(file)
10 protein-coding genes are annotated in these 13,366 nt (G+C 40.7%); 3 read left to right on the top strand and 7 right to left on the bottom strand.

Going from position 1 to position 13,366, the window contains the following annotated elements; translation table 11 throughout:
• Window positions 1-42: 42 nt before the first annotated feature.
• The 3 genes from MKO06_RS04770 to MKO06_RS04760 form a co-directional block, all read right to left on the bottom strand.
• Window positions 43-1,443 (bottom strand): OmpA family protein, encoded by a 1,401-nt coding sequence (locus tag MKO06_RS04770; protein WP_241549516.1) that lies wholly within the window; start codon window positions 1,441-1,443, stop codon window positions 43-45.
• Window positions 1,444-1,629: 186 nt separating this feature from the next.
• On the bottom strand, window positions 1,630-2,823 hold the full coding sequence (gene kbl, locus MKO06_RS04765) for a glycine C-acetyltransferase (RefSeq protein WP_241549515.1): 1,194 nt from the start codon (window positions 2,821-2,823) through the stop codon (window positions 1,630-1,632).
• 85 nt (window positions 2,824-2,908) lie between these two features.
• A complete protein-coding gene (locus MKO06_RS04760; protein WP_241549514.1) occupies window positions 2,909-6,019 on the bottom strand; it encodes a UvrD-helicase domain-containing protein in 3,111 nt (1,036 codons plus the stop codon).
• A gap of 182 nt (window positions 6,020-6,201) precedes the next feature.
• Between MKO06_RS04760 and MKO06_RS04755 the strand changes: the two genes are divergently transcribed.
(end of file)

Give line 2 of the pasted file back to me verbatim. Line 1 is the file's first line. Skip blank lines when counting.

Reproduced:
Going from position 1 to position 13,366, the window contains the following annotated elements; translation table 11 throughout: